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Election Reform 2012

As we approach the 2012 election cycle, there is much debate throughout the territory about electing new candidates for public office and reforming our election system. Most of these changes have been prompted by Virgin Islanders who are seriously displeased with the current status of our election system and are demanding changes. So, without a doubt this will be an explosive election season that should produce all sorts of new policies decisions.

See also: AARP Bulletin Survey on Election Issues

Currently there are five bills before the Legislature which, if passed, would significantly change the VI election process. Some of these bills will expand voters’ input into how we run our government while others will simply tell VI voters how things have been decided for them.

Bill No. 29-0305. sponsored by Senator Janette Millin-Young, will help the VI election system comply with the Military and Overseas Voter Empowerment (MOVE) Act by requiring that absentee ballots be transmitted at least 45 days before the general election.

Bill No. 29-0105, sponsored by Senators Louis Patrick Hill, Carlton Ital Dowe, Alicia “Chucky” Hansen and Sammuel Sanes would allow VI voters to express their preference for president and vice president. Although this would be the first time VI voters could express a preference, these votes still would not be counted.

Bills 29-0299 and 29-0310 cut to the heart of what Virgin Islands voters have been most vocal about over the past several months – how legislative policymakers in the territory would actually get elected. Bill Number 29-0299, sponsored by Senators Hill and Nereida O’Reilly would call for a binding referendum during the 2012 elections which would determine the method for electing senators beginning in 2014. The options include: Sub-Districting, Numbered Seating, Territorial-At-Large or Status Quo. The bill also describes in detail, the responsibilities of the Joint Boards of Elections toward educating the public on the 5 available options and that the results would be binding.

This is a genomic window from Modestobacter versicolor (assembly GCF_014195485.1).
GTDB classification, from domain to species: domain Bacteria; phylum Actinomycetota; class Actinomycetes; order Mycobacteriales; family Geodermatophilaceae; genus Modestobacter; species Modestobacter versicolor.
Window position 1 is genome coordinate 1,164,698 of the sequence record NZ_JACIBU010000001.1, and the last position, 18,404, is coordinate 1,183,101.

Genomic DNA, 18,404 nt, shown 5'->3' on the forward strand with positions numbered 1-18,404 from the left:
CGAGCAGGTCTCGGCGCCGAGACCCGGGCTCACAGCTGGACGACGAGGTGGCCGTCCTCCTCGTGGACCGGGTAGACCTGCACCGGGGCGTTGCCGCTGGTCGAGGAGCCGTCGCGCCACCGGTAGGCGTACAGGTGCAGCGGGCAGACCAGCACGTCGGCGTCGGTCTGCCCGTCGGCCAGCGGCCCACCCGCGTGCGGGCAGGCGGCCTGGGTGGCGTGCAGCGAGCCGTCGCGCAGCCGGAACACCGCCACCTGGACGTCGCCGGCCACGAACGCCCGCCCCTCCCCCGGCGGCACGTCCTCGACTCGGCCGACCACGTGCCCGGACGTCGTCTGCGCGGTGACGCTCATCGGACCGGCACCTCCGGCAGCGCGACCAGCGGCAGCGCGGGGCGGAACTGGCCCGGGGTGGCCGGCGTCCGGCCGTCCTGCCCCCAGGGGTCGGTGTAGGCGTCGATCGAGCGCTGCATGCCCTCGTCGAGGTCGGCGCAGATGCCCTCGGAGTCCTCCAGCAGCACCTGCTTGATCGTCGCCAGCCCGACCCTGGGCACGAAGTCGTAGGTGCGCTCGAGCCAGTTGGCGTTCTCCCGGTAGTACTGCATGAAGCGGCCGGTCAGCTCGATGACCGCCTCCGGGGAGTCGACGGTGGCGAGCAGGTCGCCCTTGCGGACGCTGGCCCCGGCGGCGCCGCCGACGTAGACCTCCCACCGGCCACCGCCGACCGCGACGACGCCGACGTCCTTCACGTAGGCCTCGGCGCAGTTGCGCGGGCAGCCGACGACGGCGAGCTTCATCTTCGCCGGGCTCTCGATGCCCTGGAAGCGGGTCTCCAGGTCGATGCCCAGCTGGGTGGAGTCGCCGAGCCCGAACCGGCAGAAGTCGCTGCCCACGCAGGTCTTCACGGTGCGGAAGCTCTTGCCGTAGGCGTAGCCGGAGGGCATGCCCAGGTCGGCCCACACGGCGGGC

Bill Number 29-0310 on the other hand gives the Legislature the power to determine how legislators will be elected henceforth. This bill retains all 15 senators but calls for the election of Legislators by a combination of island seats and at-large district seats. Four senators will be elected from each island and one from St. John. The bill requires the remaining six senators to be elected as “At-Large” senators by the Virgin Islands voters.

The last Bill and perhaps the most controversial one to date deals with the election process itself. Bill Number 29-0278, sponsored by Senators Neville James and Celestino White, proposes to resolve the “paper ballot” issue by legislatively mandating a paper ballot option for voters. This bill specifies that the ballot shall be able to be manually marked by the voter providing those voters with verification “correctly reflecting the voter’s choice of candidates or vote on any measure presented.”

Tucked neatly into Bill 29-0278 are other changes to the VI election system. For instance, it will require political parties to be responsible for implementing, conducting and financing a method of selecting party officers and nominating candidates for party and public office including the nomination, election and certification processes. It also changes the requirement for government employees to take a leave of absence upon filing a nomination petition for public office and updates the responsibilities of the Deputy Supervisor of Elections.

Unlike most election cycles where voters are usually focused on the platforms of the candidates, this year voters have much more to think about before they go to the polls. That’s why this year it is extremely important that voters get informed about both changes to the election system as well as follow what the candidates have to say on the issues.

Stay informed. Visit the AARP VI web page and keep pace with this year’s election news. We also encourage you to visit our social media sites on Facebook and Twitter.

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